|Family Medicine (FM)/General Practice (GP)|
|General Internal Medicine-Primary Care(US)|
Importance: High blood pressure (BP) is the most important risk factor for death and cardiovascular disease (CVD) worldwide. The optimal cutoff for treatment of high BP is debated.
Objective: To assess the association between BP lowering treatment and death and CVD at different BP levels.
Data Sources: Previous systematic reviews were identified from PubMed, the Cochrane Database of Systematic Reviews, and the Database of Abstracts of Reviews of Effect. Reference lists of these reviews were searched for randomized clinical trials. Randomized clinical trials published after November 1, 2015, were also searched for in PubMed and the Cochrane Central Register for Controlled Trials during February 2017.
Study Selection: Randomized clinical trials with at least 1000 patient-years of follow-up, comparing BP-lowering drugs vs placebo or different BP goals were included.
Data Extraction and Synthesis: Data were extracted from original publications. Risk of bias was assessed using the Cochrane Collaborations assessment tool. Relative risks (RRs) were pooled in random-effects meta-analyses with Knapp-Hartung modification. Results are reported according to PRISMA guidelines.
Main Outcomes and Measures: Prespecified outcomes of interest were all-cause mortality, cardiovascular mortality, major cardiovascular events, coronary heart disease (CHD), stroke, heart failure, and end-stage renal disease.
Results: Seventy-four unique trials, representing 306 273 unique participants (39.9% women and 60.1% men; mean age, 63.6 years) and 1.2 million person-years, were included in the meta-analyses. In primary prevention, the association of BP-lowering treatment with major cardiovascular events was dependent on baseline systolic BP (SBP). In trials with baseline SBP 160 mm Hg or above, treatment was associated with reduced risk for death (RR, 0.93; 95% CI, 0.87-1.00) and a substantial reduction of major cardiovascular events (RR, 0.78; 95% CI, 0.70-0.87). If baseline SBP ranged from 140 to 159 mm Hg, the association of treatment with mortality was similar (RR, 0.87; 95% CI, 0.75-1.00), but the association with major cardiovascular events was less pronounced (RR, 0.88; 95% CI, 0.80-0.96). In trials with baseline SBP below 140 mm Hg, treatment was not associated with mortality (RR, 0.98; 95% CI, 0.90-1.06) and major cardiovascular events (RR, 0.97; 95% CI, 0.90-1.04). In trials including people with previous CHD and mean baseline SBP of 138 mm Hg, treatment was associated with reduced risk for major cardiovascular events (RR, 0.90; 95% CI, 0.84-0.97), but was not associated with survival (RR, 0.98; 95% CI, 0.89-1.07).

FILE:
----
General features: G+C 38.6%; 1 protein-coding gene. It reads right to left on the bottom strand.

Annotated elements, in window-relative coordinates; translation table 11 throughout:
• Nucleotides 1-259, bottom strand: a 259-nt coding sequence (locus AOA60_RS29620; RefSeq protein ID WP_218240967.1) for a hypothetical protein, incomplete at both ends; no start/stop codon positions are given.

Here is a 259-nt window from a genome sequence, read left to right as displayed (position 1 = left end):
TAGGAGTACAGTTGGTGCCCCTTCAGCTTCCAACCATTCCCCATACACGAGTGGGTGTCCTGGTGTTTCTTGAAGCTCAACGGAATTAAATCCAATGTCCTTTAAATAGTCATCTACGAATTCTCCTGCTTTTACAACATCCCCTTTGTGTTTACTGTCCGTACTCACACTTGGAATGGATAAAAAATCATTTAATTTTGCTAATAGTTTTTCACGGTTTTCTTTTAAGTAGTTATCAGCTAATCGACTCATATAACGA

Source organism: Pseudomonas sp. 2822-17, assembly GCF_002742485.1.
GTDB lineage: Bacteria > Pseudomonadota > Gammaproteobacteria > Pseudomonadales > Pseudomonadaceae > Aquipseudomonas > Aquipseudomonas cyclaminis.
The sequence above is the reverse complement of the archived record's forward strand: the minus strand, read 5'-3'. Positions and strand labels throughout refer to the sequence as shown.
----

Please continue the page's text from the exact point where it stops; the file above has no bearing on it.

Conclusions and Relevance: Primary preventive BP lowering is associated with reduced risk for death and CVD if baseline SBP is 140 mm Hg or higher. At lower BP levels, treatment is not associated with any benefit in primary prevention but might offer additional protection in patients with CHD.
The evidence is clear that the higher the starting BP, the greater the benefit. The goal BPs have consistently gone down, with little robust evidence. This thorough review points out that the greatest benefits are in those with the highest BP (and highest likely CV risk).
140! Not 130 as suggested in new guidelines.
I wasn't sure how to score this. Probably to answer the important question (who should be targeted to levels more aggressive than < 140/90) one would need a patient-level meta-analysis rather than this.
With many people in this study, it offers the guidance we all need.
This article provides useful detail on subgroups of baseline systolic blood pressure as well as morbidity types. For instance, the data suggests we cannot modify outcomes by treating BP in persons with ESRD. This study provokes careful reading and dissemination of the 2017 AHA Hypertension guidelines.